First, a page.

Some corporations offer "matching gift" programs to their employees — meaning that when their employees make a donation to a qualifying charity, the company will donate as well. Check and see if your company has a matching gift program, and if they do, ask your human resources department if Planned Parenthood qualifies for the company's matching gift policy. If it does, use this Planned Parenthood corporate giving information to fill out the form.

There's no limit on how many employees can participate in a matching gift program, so make sure your coworkers who also care about reproductive rights know that they can do this, too!

7. Write To Your Local Legislators

You may think that politicians don't pay attention to random letters they receive from the folks they represent; but in fact, your local representative is reading the mail they receive from their constituents, and it can help shape policy. So don't be shy — write to your member of Congress or state legislator, and let them know you stand with Planned Parenthood. The Planned Parenthood of the South Finger Lakes site has some good tips on how to write a letter to a legislator, and the Planned Parenthood Action site can help you find the contact information for all your local political representatives.

8. Learn The Facts About Planned Parenthood & Share Them

A lot of people out there are really confused about what exactly Planned Parenthood does, and why making sure that their doors stay open matters. You can brush up on exactly what Planned Parenthood does by reading the Planned Parenthood Action website — and the next time you hear a person making uninformed comments about Planned Parenthood and reproductive rights in general, you can give them the facts.

Here are a few to get you started!

Did you know that millions of women receive health care from Planned Parenthood each year, and for 40 percent of those women, it is their only source of health care of any sort?

Did you know that defunding Planned Parenthood would prevent 900,000 preventative health medical appointments and cancer screenings from happening?

Did you know that one in five American women uses Planned Parenthood in her lifetime?

And no, you don't have to have an argumentative personality in order to do this: yes, some people willfully misrepresent the facts about PP because they have an agenda (and if you're willing to debate them, more power to you!). But a lot of people are just genuinely confused, because there's a lot of incorrect information about what exactly Planned Parenthood does out there. You can correct the misperceptions of friends or classmates in whatever way that feels comfortable to you — and contrary to what some would like you to believe, a lot of people will actually be happy for the info.

If You Have More Time...

9. Organize A Fundraiser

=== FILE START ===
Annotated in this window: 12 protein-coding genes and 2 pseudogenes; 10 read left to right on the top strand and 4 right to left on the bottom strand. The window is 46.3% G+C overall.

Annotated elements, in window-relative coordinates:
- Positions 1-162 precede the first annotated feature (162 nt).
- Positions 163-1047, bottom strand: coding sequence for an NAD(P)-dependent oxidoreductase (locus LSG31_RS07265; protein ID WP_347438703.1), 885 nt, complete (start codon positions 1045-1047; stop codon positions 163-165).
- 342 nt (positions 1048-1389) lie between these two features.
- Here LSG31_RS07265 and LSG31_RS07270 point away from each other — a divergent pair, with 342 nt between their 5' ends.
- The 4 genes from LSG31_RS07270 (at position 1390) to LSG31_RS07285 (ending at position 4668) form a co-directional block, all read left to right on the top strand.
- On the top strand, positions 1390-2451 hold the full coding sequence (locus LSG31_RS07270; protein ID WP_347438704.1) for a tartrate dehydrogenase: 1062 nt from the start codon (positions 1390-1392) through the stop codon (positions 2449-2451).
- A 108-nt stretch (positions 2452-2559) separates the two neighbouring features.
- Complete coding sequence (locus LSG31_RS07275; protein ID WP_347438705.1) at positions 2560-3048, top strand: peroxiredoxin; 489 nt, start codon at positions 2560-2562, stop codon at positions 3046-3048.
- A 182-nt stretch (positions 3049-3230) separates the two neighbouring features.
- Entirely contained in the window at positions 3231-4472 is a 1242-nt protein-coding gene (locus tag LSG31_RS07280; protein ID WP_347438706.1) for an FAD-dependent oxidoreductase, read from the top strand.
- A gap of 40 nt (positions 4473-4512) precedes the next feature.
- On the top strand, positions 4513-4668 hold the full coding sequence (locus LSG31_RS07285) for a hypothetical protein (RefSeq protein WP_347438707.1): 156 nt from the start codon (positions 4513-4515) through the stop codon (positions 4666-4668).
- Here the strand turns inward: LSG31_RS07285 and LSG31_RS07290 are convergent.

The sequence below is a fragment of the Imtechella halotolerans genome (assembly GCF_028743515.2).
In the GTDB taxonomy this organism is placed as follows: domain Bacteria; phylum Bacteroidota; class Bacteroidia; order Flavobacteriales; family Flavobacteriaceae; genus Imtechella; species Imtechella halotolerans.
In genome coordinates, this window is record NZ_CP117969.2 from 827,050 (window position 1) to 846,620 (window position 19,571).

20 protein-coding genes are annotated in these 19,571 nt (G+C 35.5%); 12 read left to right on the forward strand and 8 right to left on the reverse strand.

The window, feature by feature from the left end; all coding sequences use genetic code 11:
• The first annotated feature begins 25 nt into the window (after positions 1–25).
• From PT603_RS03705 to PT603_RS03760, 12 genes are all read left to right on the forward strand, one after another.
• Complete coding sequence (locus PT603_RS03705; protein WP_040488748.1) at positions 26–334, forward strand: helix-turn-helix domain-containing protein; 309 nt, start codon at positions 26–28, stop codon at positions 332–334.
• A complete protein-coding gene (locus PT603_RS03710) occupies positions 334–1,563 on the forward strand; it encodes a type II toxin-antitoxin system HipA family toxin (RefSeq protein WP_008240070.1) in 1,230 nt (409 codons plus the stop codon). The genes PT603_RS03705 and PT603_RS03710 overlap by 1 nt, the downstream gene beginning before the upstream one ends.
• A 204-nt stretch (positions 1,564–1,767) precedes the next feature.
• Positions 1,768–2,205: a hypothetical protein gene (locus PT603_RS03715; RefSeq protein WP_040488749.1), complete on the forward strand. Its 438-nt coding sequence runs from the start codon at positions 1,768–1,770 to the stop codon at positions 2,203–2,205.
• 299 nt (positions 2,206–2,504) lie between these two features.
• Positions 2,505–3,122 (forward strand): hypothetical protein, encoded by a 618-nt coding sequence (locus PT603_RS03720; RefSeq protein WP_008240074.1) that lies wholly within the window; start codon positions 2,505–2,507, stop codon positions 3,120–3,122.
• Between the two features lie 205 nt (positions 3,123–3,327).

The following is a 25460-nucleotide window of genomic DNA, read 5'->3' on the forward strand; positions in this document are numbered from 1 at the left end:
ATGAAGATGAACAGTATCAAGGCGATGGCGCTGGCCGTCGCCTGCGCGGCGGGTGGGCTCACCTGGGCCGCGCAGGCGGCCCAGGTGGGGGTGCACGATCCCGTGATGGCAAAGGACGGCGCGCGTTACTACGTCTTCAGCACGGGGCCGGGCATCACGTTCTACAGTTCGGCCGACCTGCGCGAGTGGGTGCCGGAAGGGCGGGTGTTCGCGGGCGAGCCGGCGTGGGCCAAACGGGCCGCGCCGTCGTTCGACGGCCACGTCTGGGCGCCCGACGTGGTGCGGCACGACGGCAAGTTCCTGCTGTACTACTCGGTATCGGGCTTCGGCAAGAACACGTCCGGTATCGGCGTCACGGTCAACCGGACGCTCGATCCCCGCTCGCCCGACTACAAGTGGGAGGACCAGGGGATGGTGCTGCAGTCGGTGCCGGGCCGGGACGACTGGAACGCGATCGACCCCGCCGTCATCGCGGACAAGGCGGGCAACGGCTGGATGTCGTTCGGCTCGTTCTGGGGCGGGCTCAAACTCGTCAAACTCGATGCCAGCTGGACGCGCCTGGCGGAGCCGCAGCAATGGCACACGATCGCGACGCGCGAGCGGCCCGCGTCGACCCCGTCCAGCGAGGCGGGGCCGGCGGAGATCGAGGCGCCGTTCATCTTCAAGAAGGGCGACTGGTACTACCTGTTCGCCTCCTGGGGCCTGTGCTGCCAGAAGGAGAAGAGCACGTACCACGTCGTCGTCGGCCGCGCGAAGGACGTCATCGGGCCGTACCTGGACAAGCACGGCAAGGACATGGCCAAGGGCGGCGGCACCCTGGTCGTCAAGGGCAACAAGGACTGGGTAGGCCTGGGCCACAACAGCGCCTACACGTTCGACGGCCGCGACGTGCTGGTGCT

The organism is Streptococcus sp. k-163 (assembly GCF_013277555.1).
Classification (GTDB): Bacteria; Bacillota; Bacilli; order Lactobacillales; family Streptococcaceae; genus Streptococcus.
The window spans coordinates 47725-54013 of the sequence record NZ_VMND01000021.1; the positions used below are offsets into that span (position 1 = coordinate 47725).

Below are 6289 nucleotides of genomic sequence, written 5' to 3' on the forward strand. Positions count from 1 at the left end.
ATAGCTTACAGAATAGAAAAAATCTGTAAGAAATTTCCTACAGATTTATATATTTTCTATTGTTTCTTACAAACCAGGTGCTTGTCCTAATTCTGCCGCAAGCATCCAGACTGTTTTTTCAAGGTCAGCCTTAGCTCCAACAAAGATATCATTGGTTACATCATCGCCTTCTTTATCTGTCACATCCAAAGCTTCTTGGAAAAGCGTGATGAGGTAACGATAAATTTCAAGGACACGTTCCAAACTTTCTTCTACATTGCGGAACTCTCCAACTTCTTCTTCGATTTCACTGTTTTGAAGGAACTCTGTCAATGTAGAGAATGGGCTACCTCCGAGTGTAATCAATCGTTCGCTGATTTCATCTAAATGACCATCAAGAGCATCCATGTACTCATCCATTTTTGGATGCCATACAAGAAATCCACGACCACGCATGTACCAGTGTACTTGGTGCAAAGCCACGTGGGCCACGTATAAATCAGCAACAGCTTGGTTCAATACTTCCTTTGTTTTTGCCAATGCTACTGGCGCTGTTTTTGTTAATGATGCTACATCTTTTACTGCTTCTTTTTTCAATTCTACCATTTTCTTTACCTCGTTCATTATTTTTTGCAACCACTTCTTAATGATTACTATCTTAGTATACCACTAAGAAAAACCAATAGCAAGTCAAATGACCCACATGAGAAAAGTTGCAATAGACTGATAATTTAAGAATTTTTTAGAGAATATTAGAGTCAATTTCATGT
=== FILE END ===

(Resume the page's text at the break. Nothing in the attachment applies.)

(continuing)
Of course, organizing a fundraiser is dependent on more than time — it's also dependent on having both the resources to pull one together, and knowing enough people who might donate. If you know very few people who want to support Planned Parenthood, this might not be an option for you, no matter how passionately you feel and how much time you have.

But if you have access to people (IRL or online) who would be interested in donating, and the time to pull one together, a fundraiser can be a great way to spread awareness and raise some cash. To start a fundraiser, get on the Planned Parenthood Fearless Fundraiser site, and pick out a fundraising goal; you'll then be able to set up a fundraising page, which you can share online. You can run an online only fundraiser, or you can support your fundraising by setting up an IRL fundraising event. Fundraisers can be small dinner parties, house parties thrown for like-minded friends and acquaintances, concerts, plays, comedy shows, sports events, bake sales — whatever floats your boat. You can find some tips on setting up your own D.I.Y. fundraising event here.

10. Volunteer

A lot of us say that we've always wanted to volunteer for Planned Parenthood; well, now is the time. If you want to become a clinic escort, and help women walk through groups of protesters so that they may receive vital health services that they are legally entitled to, that is awesome and you are amazing, and you can sign up to do that here, on Planned Parenthood's Clinic Defender page. And you'll be doing more than just helping women — getting hands-on involved in a cause that you feel passionate about can change your life, teaching you new skills, giving you new insights, making you part of a community, and helping you realize strengths you didn't know you had.

However, being a clinic escort is far from the only option when it comes to volunteering. The Clinic Defender page also lists other ways that you can volunteer your time and services, for your local Planned Parenthood and those in other communities. And if you have a specialized set of skills that you think could be of use — fundraising, event planning, or anything else — don't keep it to yourself. Your regional Planned Parenthood probably has a dedicated email address for volunteers — for example, those looking to volunteer in New York City would contact — so shoot them an email and offer your services.

In the end, what you do matters less than making a decision to do something to let Planned Parenthood know that you stand with them — and to let Planned Parenthood's opponents know that you're not afraid, and you refuse to be quiet about a woman's right to health, safety, and controlling her own reproductive destiny.